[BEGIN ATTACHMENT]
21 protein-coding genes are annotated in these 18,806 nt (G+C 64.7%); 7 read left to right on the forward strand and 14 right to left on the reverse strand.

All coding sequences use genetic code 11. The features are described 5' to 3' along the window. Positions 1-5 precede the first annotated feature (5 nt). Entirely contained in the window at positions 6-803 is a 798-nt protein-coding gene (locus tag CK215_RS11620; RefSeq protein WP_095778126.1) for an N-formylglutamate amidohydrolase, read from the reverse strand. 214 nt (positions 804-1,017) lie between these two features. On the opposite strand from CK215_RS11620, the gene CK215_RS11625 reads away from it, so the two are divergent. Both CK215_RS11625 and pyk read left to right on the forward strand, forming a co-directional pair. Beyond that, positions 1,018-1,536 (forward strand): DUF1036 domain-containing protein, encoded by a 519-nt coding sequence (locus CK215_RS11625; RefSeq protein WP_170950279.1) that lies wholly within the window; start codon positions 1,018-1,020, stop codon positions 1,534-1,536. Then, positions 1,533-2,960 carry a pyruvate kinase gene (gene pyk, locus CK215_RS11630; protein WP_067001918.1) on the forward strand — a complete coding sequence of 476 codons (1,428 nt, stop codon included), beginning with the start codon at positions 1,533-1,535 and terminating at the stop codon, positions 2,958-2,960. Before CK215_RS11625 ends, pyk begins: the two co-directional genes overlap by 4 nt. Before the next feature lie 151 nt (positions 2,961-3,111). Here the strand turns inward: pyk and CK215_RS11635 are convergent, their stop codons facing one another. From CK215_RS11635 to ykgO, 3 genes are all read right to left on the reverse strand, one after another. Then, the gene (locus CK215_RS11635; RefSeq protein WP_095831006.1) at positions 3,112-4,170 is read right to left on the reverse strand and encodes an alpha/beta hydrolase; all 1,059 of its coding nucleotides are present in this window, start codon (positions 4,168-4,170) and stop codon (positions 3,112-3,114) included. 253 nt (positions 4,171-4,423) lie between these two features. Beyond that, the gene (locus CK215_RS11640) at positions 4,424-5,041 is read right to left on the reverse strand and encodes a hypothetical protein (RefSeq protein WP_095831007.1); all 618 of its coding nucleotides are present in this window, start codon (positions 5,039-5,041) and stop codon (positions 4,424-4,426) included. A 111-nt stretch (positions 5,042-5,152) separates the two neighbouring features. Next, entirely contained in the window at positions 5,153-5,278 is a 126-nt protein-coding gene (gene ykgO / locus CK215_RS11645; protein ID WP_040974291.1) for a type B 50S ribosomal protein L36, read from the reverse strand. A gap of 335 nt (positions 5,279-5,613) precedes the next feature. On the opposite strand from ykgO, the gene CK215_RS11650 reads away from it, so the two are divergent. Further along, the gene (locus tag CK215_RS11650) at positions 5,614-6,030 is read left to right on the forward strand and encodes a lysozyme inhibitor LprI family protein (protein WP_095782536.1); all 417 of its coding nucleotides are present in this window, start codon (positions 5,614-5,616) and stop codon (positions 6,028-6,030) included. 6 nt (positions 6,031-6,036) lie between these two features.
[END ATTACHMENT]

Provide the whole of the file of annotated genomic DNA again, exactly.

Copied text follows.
21 protein-coding genes are annotated in these 18,806 nt (G+C 64.7%); 7 read left to right on the forward strand and 14 right to left on the reverse strand.

All coding sequences use genetic code 11. The features are described 5' to 3' along the window. Positions 1-5 precede the first annotated feature (5 nt). Entirely contained in the window at positions 6-803 is a 798-nt protein-coding gene (locus tag CK215_RS11620; RefSeq protein WP_095778126.1) for an N-formylglutamate amidohydrolase, read from the reverse strand. 214 nt (positions 804-1,017) lie between these two features. On the opposite strand from CK215_RS11620, the gene CK215_RS11625 reads away from it, so the two are divergent. Both CK215_RS11625 and pyk read left to right on the forward strand, forming a co-directional pair. Beyond that, positions 1,018-1,536 (forward strand): DUF1036 domain-containing protein, encoded by a 519-nt coding sequence (locus CK215_RS11625; RefSeq protein WP_170950279.1) that lies wholly within the window; start codon positions 1,018-1,020, stop codon positions 1,534-1,536. Then, positions 1,533-2,960 carry a pyruvate kinase gene (gene pyk, locus CK215_RS11630; protein WP_067001918.1) on the forward strand — a complete coding sequence of 476 codons (1,428 nt, stop codon included), beginning with the start codon at positions 1,533-1,535 and terminating at the stop codon, positions 2,958-2,960. Before CK215_RS11625 ends, pyk begins: the two co-directional genes overlap by 4 nt. Before the next feature lie 151 nt (positions 2,961-3,111). Here the strand turns inward: pyk and CK215_RS11635 are convergent, their stop codons facing one another. From CK215_RS11635 to ykgO, 3 genes are all read right to left on the reverse strand, one after another. Then, the gene (locus CK215_RS11635; RefSeq protein WP_095831006.1) at positions 3,112-4,170 is read right to left on the reverse strand and encodes an alpha/beta hydrolase; all 1,059 of its coding nucleotides are present in this window, start codon (positions 4,168-4,170) and stop codon (positions 3,112-3,114) included. 253 nt (positions 4,171-4,423) lie between these two features. Beyond that, the gene (locus CK215_RS11640) at positions 4,424-5,041 is read right to left on the reverse strand and encodes a hypothetical protein (RefSeq protein WP_095831007.1); all 618 of its coding nucleotides are present in this window, start codon (positions 5,039-5,041) and stop codon (positions 4,424-4,426) included. A 111-nt stretch (positions 5,042-5,152) separates the two neighbouring features. Next, entirely contained in the window at positions 5,153-5,278 is a 126-nt protein-coding gene (gene ykgO / locus CK215_RS11645; protein ID WP_040974291.1) for a type B 50S ribosomal protein L36, read from the reverse strand. A gap of 335 nt (positions 5,279-5,613) precedes the next feature. On the opposite strand from ykgO, the gene CK215_RS11650 reads away from it, so the two are divergent. Further along, the gene (locus tag CK215_RS11650) at positions 5,614-6,030 is read left to right on the forward strand and encodes a lysozyme inhibitor LprI family protein (protein WP_095782536.1); all 417 of its coding nucleotides are present in this window, start codon (positions 5,614-5,616) and stop codon (positions 6,028-6,030) included. 6 nt (positions 6,031-6,036) lie between these two features.